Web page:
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$13.5 million arsenic filtering plant goes on-line
Mary Grace Houlihan Lathrops Principal Engineer shows some of the electrical paneling in the citys new $13.5 million water treatment facility on Louise Avenue. Located on the eastern edge of the city, the facility will filter arsenic from the groundwater produced at five of Lathrops wells and distribute it back into the citys water system. - photo by JASON CAMPBELL

LATHROP – Purchasing a 12-acre parcel along Louise Avenue that at one time housed an Army Surplus outfit turned out to be a homerun for the City of Lathrop.

Almost five years ago the city negotiated the purchase of the property for $2.25 million – less than half of the original $5 million that the owner was initially seeking when it first went onto the market – with the hopes of using it as a centralized facility for a future system that would filter out arsenic from the city’s drinking water.

And just over a month ago the $13.5 million state-of-the-art system went on-line – with all of the funding coming from either a low-interest loan from the State of California or facilities fees generated by the issuing of building permits.

Meeting necessary compliance deadlines set by the Federal government, said Interim City Manager and Public Works Director Stephen Salvatore, was the driving force behind the undertaking.

“Roughly 70 to 75 percent of the city’s water is groundwater, so those levels had to come into compliance – we really had no choice,” Salvatore said. “We do utilize surface water that we have rights to but that’s much more expensive, so it was important for us to get this underway and get this completed.

“We have other wells planned right now but they’re a considerable ways out right now based on the development schedule. We have enough water to serve our needs.”

The project began more than two years ago when piping was laid from the site on the city’s eastern side to the five wells that were measuring above the federal standard for the naturally occurring element. The threshold was lowered significantly in 2006 and forced many cities throughout the region to scramble for ways to meet the new standards before strictly enforced deadlines.

A Revolving Fund loan from the State of California helped provide more than $9 million worth of financing needed to tackle a project like the one that Principal Engineer Mary Grace Houlihan was drawing up, and provided the seed money to move forward with the early underground work.

Early on, then-City Manager Cary Keaten acknowledged the expensive nature of filtering arsenic from water (he would later leave to assume the top post at the Solano County Irrigation District) but noted that Lathrop deals with issues like saltwater intrusion from the Delta in the western areas of the city – making the practice of sinking new wells or drilling exploratory ones something that wasn’t necessarily feasible.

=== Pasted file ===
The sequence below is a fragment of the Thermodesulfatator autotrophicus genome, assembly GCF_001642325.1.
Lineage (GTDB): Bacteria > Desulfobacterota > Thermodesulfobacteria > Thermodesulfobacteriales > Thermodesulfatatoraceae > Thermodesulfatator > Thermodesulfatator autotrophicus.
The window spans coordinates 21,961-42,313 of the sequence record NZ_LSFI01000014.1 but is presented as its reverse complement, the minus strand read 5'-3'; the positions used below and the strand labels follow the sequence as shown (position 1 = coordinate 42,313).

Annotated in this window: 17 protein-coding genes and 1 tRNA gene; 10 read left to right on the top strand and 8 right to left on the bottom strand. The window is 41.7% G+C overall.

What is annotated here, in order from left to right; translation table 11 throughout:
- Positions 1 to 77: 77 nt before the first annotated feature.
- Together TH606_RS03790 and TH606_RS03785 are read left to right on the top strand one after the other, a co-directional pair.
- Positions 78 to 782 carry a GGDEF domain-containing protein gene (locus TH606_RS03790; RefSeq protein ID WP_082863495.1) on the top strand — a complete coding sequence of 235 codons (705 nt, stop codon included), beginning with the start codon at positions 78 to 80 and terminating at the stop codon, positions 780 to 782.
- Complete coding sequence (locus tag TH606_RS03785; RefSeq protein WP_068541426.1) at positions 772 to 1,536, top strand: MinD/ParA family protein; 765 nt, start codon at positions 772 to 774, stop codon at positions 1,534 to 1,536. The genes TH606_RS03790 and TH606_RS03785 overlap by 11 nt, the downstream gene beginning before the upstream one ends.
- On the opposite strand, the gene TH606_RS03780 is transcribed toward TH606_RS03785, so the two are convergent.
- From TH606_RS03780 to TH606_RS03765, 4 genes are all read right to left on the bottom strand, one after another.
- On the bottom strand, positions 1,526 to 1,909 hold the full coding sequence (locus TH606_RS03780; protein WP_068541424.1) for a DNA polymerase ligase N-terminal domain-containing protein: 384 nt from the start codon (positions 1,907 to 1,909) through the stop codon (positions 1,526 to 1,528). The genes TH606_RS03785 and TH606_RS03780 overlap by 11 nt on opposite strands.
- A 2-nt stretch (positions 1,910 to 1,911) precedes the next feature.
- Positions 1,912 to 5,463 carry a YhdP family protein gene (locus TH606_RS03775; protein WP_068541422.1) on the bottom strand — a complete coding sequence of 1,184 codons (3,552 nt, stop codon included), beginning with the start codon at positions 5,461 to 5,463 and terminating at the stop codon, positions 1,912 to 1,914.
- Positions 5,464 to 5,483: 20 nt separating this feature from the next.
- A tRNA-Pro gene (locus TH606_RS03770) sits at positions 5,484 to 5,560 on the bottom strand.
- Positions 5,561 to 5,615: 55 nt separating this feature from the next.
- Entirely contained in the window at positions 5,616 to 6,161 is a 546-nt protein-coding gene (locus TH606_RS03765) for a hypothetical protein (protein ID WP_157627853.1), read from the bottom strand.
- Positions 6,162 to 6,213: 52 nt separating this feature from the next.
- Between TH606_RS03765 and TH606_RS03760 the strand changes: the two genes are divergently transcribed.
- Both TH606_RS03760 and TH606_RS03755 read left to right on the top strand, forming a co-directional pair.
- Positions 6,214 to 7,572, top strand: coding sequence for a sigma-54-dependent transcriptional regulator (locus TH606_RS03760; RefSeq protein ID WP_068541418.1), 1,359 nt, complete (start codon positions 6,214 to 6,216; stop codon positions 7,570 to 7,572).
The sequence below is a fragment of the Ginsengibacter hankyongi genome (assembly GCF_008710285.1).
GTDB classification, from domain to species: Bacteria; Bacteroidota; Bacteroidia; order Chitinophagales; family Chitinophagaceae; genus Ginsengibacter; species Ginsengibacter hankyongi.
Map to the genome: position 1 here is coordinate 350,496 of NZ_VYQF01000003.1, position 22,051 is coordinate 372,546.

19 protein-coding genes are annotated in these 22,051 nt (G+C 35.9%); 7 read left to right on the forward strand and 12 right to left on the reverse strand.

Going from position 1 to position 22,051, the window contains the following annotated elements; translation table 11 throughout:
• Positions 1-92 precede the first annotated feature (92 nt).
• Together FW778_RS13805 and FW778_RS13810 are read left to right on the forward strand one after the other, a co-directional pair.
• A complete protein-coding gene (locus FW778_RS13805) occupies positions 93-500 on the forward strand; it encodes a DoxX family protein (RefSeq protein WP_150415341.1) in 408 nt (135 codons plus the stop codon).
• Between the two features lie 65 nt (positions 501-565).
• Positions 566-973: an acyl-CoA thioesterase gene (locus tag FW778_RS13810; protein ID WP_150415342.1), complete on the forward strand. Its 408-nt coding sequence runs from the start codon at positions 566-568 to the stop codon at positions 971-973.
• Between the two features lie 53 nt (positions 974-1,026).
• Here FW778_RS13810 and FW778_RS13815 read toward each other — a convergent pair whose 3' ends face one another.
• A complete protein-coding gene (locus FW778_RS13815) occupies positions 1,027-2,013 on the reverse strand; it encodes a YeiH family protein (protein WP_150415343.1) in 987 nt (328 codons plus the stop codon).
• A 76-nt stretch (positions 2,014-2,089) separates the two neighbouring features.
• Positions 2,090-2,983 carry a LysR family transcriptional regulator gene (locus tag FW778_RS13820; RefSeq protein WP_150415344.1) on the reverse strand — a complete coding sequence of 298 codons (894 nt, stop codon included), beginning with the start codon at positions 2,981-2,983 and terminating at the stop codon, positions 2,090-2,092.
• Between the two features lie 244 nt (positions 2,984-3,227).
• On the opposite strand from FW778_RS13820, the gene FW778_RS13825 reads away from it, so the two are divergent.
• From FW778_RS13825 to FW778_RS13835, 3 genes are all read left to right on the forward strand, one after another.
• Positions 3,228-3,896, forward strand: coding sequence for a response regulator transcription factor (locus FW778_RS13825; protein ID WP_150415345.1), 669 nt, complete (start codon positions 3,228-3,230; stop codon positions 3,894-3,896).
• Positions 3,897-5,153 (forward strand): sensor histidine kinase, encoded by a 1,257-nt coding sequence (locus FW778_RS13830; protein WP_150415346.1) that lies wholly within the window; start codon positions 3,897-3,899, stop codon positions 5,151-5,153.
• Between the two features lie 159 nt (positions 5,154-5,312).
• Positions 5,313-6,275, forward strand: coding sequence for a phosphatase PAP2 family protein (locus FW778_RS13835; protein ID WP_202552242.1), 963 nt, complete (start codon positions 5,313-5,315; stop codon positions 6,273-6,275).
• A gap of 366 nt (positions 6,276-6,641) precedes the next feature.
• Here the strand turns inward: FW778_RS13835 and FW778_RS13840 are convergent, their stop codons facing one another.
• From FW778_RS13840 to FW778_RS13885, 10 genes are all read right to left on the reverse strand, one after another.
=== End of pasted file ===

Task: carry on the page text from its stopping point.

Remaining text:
Transforming an open space into a maze of tanks and nozzles – designed to alter the pH level of the water during the filtering process – turned out to be not only the logical step but the most productive one.

According to Houlihan, a new process which adds ferric chloride to the water – an iron compound that bonds with the arsenic – then uses a sand-like media to filter out the heavier compounds and separates them into a sludge container is how the city will tackle the problem.

But the complex as a whole offers a lot more than just a water filtration system.

Minor renovations to an existing building on the property have allowed for the city’s maintenance and operations divisions to move from the dilapidated “house” they were using near the Lathrop Skate Park into a sprawling, centralized facility where saving space is no longer an issue.

“There were places all throughout town where things were kept because there wasn’t enough room,” Houlihan said. “This takes care of all of that and makes it easier for there to be an inventory of everything since it’s in one place. It’s a big help to those crews.”

And it could end up being a big help to local emergency personnel if the unthinkable – a levee breach – were to happen any time in the near future.

Because of its distant proximity (the site is nearly to the SSI Warehouse Complex on Louise Avenue) from the San Joaquin River, Salvatore said that the site has been outfitted with a complete duplicate server system that mirrors everything at City Hall.

A new SCADA (supervisory control and data acquisition) tower allows for communication options if needed, as many as 30 terminals can be set-up inside of the main office at the site – transforming it from a simple corporation yard to an emergency control center.

“It’s incredibly important to us because it’s outside of the 200-year flood plain, whereas City Hall is not,” Salvatore said. “It has the capacity to become an emergency command center. We have a massive generator out there, obviously the treatment plant, and phones and computers could be plugged in if they needed to be.

“We could accommodate any agency that needed to be there.”

The debt service for the loan will be incorporated into the existing water fee rate structure and split up among ratepayers.